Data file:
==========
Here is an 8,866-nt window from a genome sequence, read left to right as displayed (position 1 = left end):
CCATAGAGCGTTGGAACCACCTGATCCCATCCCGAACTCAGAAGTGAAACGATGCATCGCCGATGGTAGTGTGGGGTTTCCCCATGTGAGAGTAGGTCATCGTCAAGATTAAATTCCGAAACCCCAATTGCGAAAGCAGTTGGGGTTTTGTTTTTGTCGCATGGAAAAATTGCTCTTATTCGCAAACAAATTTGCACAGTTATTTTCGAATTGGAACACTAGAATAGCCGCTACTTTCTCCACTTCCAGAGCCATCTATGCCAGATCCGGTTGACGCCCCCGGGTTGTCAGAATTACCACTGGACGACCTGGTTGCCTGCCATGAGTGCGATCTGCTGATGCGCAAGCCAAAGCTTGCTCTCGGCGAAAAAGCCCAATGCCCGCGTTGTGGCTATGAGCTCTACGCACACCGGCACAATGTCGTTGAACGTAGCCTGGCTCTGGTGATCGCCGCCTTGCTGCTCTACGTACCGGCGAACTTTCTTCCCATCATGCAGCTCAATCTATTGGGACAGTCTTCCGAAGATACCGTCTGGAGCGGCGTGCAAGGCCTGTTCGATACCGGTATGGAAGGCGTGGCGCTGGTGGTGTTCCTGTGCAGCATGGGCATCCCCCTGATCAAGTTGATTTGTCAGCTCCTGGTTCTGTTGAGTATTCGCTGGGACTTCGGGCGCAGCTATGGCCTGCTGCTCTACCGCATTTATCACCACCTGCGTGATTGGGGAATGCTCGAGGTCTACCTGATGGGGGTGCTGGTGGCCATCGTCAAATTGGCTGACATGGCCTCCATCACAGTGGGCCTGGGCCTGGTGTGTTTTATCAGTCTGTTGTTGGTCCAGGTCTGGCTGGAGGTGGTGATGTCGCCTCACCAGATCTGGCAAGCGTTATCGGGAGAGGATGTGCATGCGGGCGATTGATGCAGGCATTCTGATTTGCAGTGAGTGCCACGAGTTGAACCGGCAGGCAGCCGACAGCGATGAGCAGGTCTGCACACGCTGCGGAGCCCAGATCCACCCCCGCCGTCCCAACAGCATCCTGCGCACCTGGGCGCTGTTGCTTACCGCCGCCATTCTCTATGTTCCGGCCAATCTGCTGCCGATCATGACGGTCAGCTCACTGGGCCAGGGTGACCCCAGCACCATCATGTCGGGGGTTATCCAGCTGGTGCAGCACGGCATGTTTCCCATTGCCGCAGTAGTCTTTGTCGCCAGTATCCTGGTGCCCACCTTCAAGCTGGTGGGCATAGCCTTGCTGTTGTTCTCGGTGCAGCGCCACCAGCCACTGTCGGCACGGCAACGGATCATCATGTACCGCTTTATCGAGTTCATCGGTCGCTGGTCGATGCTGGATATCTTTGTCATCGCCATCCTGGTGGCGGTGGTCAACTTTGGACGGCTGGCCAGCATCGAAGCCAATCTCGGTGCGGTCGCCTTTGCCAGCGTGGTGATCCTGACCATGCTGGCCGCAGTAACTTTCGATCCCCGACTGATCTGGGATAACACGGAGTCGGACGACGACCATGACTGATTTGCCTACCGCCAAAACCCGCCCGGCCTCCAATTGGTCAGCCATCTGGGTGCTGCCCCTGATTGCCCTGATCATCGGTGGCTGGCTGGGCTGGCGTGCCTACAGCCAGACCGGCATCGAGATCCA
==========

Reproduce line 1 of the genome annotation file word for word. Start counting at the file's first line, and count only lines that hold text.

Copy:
Here is an 8,866-nt window from a genome sequence, read left to right as displayed (position 1 = left end):